A Disciplined Spiritual Life Month 1

Simplicity for Living Well

In this series, Ken Chitwood explores classic spiritual disciplines, taking up a new practice each month and sharing his experiences with the Thred community. Read more here. 

About to head out the door, I resisted the temptation to pop another book in my backpack. You know, just in case my bus was delayed, or I had a longer-than-expected wait at the barber shop. Maybe I could sneak in a few pages about Maya religious rituals or Richard Foster’s words on prayer. 

As a full-time nerd, books are a bit of a professional hazard. Literally. Whenever I leave the house, I stuff my rucksack with one or two (or more) books, weighing my shoulders down and plaguing myself with a tiresome cocktail of shoulder, neck, and back pain. 

So when it came to practicing simplicity, I took up author Valerie E. Hess’ challenge to consider each item in my backpack and ask myself how necessary it is to schlep it around. The goal was to carry one less thing in my backpack, each day of the month. 

By the end of 30 days, I came across more than random USB sticks and ginger chews in the bottom of my bag. I discovered a healthier relationship with stuff, less burden on body and soul, and a greater capacity to make myself — and my things — available to others. 

Just One. Less. Thing. 

It seems pretty simple, right? 

Just one less thing in my backpack, each day, for thirty days. On day one, I had plenty of options. I could jettison a few face masks from the stockpile I acquired in the front pocket during pandemic heights. Or, I could reduce my backup pen count from 25 to 15 (baby steps, after all). And, do I really need both my iPad and laptop or can I get by with just one today? Maybe I could even leave a book or two behind. Maybe. 

Each day, as I endeavored to take one thing, then another, and another out of my backpack, I found the practice was less about the things themselves, but my relationship to the stuff I’d accumulated.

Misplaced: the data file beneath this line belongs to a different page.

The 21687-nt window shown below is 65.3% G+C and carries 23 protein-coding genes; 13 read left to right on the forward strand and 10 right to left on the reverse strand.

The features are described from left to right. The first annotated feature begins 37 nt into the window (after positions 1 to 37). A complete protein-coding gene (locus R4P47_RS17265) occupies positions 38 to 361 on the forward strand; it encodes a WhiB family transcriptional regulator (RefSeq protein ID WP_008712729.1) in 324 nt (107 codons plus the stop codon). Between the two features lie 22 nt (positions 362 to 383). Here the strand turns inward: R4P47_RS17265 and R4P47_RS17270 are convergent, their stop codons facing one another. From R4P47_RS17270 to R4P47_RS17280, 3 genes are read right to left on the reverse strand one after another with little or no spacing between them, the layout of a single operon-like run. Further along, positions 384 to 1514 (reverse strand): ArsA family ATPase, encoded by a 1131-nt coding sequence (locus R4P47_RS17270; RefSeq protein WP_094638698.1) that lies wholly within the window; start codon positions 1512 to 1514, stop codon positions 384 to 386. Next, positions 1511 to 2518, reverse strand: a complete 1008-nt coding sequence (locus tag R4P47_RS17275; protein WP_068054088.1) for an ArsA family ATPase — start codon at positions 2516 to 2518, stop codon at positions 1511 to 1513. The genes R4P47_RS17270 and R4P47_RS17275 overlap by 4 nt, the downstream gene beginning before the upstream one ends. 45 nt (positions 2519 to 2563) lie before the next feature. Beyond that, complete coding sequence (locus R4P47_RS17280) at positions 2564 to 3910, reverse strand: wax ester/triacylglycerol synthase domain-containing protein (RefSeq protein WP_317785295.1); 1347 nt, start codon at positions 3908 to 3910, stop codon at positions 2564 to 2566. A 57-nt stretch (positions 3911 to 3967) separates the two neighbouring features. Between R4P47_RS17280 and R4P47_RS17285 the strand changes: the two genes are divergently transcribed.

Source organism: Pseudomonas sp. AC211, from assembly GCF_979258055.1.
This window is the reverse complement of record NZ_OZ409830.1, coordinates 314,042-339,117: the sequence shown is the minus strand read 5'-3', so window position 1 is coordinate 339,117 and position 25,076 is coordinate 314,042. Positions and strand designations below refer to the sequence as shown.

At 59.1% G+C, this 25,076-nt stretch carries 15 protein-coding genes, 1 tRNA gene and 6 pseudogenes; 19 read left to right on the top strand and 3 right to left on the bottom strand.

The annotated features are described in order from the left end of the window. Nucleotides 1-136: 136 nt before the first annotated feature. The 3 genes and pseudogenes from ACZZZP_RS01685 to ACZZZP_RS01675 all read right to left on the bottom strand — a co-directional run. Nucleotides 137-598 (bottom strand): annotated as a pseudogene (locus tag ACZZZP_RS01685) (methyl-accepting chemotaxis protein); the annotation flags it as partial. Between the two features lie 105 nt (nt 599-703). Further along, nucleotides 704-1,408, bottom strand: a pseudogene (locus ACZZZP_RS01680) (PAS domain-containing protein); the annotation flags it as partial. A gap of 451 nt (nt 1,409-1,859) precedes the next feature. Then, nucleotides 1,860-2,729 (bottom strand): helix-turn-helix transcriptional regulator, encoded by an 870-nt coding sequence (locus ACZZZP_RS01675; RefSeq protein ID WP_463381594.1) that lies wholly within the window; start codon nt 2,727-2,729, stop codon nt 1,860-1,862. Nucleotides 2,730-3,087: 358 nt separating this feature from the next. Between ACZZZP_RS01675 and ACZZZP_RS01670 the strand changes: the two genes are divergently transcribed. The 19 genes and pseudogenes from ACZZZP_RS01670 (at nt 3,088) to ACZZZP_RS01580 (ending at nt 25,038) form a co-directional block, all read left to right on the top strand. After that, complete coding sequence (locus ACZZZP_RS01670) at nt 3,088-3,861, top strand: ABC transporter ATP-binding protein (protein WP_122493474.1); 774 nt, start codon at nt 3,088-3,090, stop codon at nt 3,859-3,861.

You see, for about a decade now, one of my life axioms has been to only own verbs. That is, I didn’t want to collect a garage full of nouns — things that just filled up space — but to have possessions that are used, engaged, and enjoyed. 

I thought this was a pretty good minimalist maxim to live by. And generally, I stuck to it (it could go both ways for the pens). 

But, there were actually two problems with my logic and lifestyle. 

First, I could still amass a whole bunch of stuff this way. Second, the issue was not the things themselves, but the sense of control I felt they gave me. I had face masks for every possible moment I might need them in the confusing chaos of coronavirus-related restrictions, pens and notebooks to scribble ideas down for the next story, and a book to keep me busy so that I wouldn’t feel I wasted time waiting for the bus. 

Along the way, I started to believe that the more things I had to deal with potential life scenarios, the more security or stability I had as well. But it was a lie. A mirage. A trick I was playing on myself. 

In the end, my arsenal of “useful things” just made life more complex and caused me more pack-mule-induced pain. 

The secret of living well